What should you do to be a better parent?

photo of mother and son lying down on bed
Photo by Ketut Subiyanto on Pexels.com

I have seen this question come up a zillion times in my internet searches and I have seen a ton of pins around this very topic. How can I be a better parent? At first, I chuckled a little because I thought to myself, if you are concerned with this question, you are an AMAZING parent already.

As I started looking through the posts, I saw tons of ideas. You can be more fun, you can spend more time, you can choose to be joyful, you can put down your phone, or you can give your kids more praise. All of these things are great but, it didn’t lead me to a place of being overly inspired. I am a mom of four kids, and is it realistic for my house to always be happy? Definitely not. I am ok with teaching my kids that everyone is entitled to a bad day, even them.

So, all of this research led me to this. How can you be a better parent? Well, you are asking the wrong people. You can’t ask other parents how to be a better parent to YOUR child. You have to, simply, ask YOUR child. That is how you become a better parent.

When your child is old enough to make decisions on your parenting, they will be able to tell you how you can parent them better. Of course, you will get the silly answers like let me skip school, let me eat junk food, and let me stay up late but, if you keep digging you will get to the good stuff. Their answers may surprise you. I know my kid’s answers were eye opening, but they also let me know that I’m not doing so shabby.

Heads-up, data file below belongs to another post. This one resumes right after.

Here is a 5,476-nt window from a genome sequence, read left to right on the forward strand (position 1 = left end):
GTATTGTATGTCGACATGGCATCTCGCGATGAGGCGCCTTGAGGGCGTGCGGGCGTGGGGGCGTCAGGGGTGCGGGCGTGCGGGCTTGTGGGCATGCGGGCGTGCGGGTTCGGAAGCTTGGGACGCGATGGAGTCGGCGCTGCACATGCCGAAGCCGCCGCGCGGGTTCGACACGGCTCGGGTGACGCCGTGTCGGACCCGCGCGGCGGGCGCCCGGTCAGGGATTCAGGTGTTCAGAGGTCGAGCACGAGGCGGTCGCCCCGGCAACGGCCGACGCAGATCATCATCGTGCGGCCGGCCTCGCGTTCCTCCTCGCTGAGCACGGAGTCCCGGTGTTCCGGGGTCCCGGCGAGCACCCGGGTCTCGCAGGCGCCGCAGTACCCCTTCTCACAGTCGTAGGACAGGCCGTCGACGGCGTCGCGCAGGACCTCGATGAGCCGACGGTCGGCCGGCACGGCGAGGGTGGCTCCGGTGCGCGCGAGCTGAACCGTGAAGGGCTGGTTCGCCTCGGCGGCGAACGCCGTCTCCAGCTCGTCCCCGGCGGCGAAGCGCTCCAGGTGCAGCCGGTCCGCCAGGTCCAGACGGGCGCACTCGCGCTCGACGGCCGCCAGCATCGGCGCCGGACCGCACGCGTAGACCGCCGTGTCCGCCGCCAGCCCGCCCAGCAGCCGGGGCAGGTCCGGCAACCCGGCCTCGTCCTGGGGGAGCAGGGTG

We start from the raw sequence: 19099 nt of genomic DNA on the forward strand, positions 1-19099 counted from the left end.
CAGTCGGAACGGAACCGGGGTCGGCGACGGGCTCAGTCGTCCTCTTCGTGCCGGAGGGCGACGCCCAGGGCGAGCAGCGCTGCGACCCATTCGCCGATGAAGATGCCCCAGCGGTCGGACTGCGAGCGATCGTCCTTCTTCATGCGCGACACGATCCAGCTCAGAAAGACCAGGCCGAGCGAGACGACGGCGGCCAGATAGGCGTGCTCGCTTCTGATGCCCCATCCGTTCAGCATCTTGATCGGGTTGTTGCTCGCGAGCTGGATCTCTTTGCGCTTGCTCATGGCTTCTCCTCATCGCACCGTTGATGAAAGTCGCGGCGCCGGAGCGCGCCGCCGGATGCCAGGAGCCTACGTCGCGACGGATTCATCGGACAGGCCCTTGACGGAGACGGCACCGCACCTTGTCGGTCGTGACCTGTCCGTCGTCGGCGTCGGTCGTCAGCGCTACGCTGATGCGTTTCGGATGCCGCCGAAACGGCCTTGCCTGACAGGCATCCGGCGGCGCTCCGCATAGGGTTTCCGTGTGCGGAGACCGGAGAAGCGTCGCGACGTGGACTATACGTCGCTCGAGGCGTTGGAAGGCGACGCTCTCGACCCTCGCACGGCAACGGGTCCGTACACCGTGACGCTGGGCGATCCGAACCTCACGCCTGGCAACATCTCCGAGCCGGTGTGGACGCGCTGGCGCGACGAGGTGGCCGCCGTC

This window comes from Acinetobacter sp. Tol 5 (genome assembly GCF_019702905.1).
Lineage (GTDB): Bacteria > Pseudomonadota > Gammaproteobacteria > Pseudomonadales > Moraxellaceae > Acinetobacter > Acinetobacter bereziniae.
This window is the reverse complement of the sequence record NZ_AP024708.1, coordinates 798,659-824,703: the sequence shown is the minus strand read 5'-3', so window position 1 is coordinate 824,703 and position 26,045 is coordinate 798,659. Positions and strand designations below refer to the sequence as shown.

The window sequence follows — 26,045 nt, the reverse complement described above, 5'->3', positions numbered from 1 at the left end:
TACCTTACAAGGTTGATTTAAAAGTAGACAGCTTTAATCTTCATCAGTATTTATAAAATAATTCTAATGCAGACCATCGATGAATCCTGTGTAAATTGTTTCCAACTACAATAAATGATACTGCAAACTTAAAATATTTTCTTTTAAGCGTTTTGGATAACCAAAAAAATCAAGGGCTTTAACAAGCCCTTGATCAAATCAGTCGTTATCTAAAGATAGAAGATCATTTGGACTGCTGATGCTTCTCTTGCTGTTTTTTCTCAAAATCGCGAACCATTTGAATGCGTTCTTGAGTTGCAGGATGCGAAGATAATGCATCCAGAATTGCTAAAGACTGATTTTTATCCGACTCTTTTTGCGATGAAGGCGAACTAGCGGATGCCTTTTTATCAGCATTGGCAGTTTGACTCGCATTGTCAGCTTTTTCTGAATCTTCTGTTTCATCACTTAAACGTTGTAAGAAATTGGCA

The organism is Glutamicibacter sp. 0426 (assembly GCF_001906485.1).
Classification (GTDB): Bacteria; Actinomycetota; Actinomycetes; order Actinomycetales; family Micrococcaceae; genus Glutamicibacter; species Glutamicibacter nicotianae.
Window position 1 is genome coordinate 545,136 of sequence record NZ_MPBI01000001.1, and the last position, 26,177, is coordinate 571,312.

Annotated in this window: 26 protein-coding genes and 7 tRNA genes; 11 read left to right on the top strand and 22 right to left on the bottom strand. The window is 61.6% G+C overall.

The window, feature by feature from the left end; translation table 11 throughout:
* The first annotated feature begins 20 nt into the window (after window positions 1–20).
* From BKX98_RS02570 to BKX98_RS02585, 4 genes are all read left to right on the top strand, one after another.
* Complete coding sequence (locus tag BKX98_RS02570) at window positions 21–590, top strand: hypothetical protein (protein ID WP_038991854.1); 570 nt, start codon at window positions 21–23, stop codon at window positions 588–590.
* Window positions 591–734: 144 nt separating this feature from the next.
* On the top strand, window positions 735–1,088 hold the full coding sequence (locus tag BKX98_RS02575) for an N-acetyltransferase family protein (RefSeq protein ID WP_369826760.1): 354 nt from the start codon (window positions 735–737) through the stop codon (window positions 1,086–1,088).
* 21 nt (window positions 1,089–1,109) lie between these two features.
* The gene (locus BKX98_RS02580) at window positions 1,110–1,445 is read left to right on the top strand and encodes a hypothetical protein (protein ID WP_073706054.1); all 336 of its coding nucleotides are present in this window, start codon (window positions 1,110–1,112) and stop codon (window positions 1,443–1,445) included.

I actually did ask our younger kids the question too. Their answers were amusing but, I did take away some tidbits. Like when my daughter said, “play barbies with me”. I took this as; she would like me to play with her more often. So don’t be afraid to ask the littles too.

Here are some tips on having the conversation:

  • Ask them the question at the right time. Don’t do it when they have had a bad day or are tired. You want to make sure it is a time when they will be open and honest.
  • Get comfy. We had the conversation while hanging out in the master bed and winding down for the day. They are more open when they are in a cozy spot.
  • Let them know they get a pass to be fully honest. Our son started with “this is a lose, lose conversation mom”. Not kidding. He’s eleven. I had to let him know that I wanted him to be honest and I would not get upset at anything he said. So, give them the pass to be honest.
  • Let them know why you are asking. Be honest with them and they will be honest back. Let them know why you are asking them the question.
  • Be prepared for anything they may say. Understand that you may not agree with what they say, and it may upset you, but this is not a time to debate. You are soliciting honest feedback.
  • Listen. This can be a hard one, especially if you do not agree. Stop and listen. Really listen to what they are saying and what they are telling you. Give them the floor and let them talk.
  • Thank them. When they are done, thank them. Let them know you appreciate their honesty and tell them what you are willing to work on.
photo of mother and son lying down on bed
Photo by Ketut Subiyanto on Pexels.com

I know when I had the conversation, I was very surprised by my children’s answers. They gave me a lot of feedback. It really helped me understand what I am doing right and what I can work on. But it also created an open and trusting environment. I hope that it does the same for you.

Just remember, if you are asking yourself that question, you are already an AMAZING parent. Don’t be hard on yourself. Parenting is hard stuff.

If one of the answers you got was to spend more time, check out some of my activity posts. The how to plan a family movie night is a winner!

-Kristy M., Mommy to Many


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